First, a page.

Hesiod, The Homeric Hymns, and Homerica by Hesiod and Hesiod

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"Hesiod, The Homeric Hymns, and Homerica" is a collection of ancient Greek writings that are attributed to Hesiod, Homer, and others whose style emulates the two. This volume translated by Hugh G. Evelyn-White includes the following works: Works and Days, The Divination by Birds, The Astronomy, The Precepts of Chiron, The Great Works, The Idaean Dactyls, The Theogony, The Catalogues of Women and the Eoiae, The Shield of Heracles, The Marriage of Ceyx, The Great Eoiae, The Melampodia, The Aegimius, Fragments of Unknown Position, and Doubtful Fragments, The Homeric Hymns, The Epigrams Of Homer, The War of the Titans, The Story of Oedipus, The Thebais, The Epigoni, The Cypria, The Aethiopis, The Little Illiad, The Sack of Illium, The Returns, The Telegony, The Expedition of Amphiaraüs, The taking of Oechalia, The Phocais, The Margites, The Cercopes, The Battle of the Frogs and Mice, and The Contest Of Homer And Hesiod.

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The poet Hesiod tells us that his father gave up sea-trading and moved from Ascra to Boeotia, that as he himself tended sheep on Mount Helicon the Muses commanded him to sing of the gods, and that he won a tripod for a funeral song at Chalcis. The poems credited to him with certainty are: the Theogony, an attempt to bring order into the otherwise chaotic material of Greek mythology through genealogies and anecdotes about the gods; and The Works and Days, a wise sermon addressed to his brother Perses as a result of a dispute over their dead father's estate. This latter work presents the injustice of the world with mythological examples and memorable images, and concludes with a collection of folk wisdom. Uncertain attributions are the Shield of Heracles and the Catalogue of Women. Hesiod is a didactic and individualistic poet who is often compared and contrasted with Homer, as both are representative of early epic style. "Hesiod is earth-bound and dun colored; indeed part of his purpose is to discredit the brilliance and the ideals of heroism glorified in the homeric tradition. But Hesiod, too, is poetry, though of a different order. . . " (Moses Hadas, N.Y. Times). Homer is the author of The Iliad and The Odyssey, the two greatest Greek epic poems. Nothing is known about Homer personally; it is not even known for certain whether there is only one true author of these two works. Homer is thought to have been an Ionian from the 9th or 8th century B.C. While historians argue over the man, his impact on literature, history, and philosophy is so significant as to be almost immeasurable. The Iliad relates the tale of the Trojan War, about the war between Greece and Troy, brought about by the kidnapping of the beautiful Greek princess, Helen, by Paris. It tells of the exploits of such legendary figures as Achilles, Ajax, and Odysseus. The Odyssey recounts the subsequent return of the Greek hero Odysseus after the defeat of the Trojans. On his return trip, Odysseus braves such terrors as the Cyclops, a one-eyed monster; the Sirens, beautiful temptresses; and Scylla and Charybdis, a deadly rock and whirlpool. Waiting for him at home is his wife who has remained faithful during his years in the war. Both the Iliad and the Odyssey have had numerous adaptations, including several film versions of each.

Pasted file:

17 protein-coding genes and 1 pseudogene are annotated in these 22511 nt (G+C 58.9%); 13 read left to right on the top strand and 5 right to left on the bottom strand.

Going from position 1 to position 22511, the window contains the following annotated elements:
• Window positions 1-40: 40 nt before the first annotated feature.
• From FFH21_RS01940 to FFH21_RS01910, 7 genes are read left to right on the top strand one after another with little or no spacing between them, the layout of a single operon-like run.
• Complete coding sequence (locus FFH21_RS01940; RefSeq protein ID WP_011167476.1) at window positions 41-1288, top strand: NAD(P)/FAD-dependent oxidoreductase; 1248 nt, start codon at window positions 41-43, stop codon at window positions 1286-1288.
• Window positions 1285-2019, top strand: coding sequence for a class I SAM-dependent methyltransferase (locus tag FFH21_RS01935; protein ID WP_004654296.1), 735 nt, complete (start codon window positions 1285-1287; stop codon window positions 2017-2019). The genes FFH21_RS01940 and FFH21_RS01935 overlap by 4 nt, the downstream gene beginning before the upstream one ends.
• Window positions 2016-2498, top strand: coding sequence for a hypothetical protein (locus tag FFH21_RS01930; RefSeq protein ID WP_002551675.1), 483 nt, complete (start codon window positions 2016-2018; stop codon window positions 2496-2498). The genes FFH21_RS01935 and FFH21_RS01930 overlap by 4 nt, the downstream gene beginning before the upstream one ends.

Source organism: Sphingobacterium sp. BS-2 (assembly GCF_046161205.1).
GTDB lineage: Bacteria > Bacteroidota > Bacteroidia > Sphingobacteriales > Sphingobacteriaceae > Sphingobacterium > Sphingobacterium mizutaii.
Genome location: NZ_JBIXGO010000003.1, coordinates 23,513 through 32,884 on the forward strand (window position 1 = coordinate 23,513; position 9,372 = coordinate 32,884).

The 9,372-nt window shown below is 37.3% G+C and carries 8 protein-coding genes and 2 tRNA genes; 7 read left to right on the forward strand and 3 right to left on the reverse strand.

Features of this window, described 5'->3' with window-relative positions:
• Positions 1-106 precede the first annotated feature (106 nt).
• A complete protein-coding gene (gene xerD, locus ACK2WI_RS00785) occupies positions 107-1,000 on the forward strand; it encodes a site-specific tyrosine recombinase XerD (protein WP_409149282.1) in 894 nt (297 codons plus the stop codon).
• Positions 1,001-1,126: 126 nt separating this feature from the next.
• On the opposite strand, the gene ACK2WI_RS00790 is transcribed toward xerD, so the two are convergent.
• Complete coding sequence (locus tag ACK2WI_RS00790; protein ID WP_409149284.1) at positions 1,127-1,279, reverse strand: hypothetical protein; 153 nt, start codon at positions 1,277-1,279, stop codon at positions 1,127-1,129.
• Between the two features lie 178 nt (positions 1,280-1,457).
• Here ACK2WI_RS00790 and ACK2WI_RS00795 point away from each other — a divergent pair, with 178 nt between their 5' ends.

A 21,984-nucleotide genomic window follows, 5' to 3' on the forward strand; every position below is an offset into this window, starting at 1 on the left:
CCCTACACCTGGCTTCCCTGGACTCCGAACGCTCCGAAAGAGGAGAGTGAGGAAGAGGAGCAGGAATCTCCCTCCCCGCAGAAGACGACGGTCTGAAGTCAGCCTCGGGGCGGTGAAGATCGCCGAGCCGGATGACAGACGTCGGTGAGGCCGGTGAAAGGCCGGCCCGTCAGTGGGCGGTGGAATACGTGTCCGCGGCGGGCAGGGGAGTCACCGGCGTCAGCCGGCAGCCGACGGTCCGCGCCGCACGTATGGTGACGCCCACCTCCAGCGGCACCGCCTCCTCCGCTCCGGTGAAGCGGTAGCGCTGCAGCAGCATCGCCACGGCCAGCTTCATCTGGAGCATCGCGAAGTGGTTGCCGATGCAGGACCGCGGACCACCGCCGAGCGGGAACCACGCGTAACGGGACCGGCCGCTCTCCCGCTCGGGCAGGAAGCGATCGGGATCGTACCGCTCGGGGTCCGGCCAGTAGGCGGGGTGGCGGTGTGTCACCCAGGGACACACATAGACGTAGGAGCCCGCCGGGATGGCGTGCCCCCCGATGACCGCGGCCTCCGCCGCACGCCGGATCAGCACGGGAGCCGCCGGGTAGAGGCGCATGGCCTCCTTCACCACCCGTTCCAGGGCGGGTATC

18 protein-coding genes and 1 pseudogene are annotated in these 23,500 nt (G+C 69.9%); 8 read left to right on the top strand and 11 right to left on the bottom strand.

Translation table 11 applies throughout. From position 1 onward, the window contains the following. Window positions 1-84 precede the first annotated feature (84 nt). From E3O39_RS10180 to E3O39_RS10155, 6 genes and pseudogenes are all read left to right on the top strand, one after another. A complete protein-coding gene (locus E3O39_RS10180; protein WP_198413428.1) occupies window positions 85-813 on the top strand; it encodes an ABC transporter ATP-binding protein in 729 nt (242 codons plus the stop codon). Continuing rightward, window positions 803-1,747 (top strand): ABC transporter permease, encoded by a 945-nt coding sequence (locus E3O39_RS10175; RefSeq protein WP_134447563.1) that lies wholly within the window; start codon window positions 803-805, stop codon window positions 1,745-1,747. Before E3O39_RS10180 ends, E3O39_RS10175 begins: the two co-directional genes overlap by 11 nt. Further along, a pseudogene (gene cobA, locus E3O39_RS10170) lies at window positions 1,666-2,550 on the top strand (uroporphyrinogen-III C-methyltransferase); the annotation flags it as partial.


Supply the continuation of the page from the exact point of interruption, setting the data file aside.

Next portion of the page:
Published December 10, 2009 by Digireads.com. 170 pages
Genres: Literature & Fiction, Science Fiction & Fantasy, History. Non-fiction

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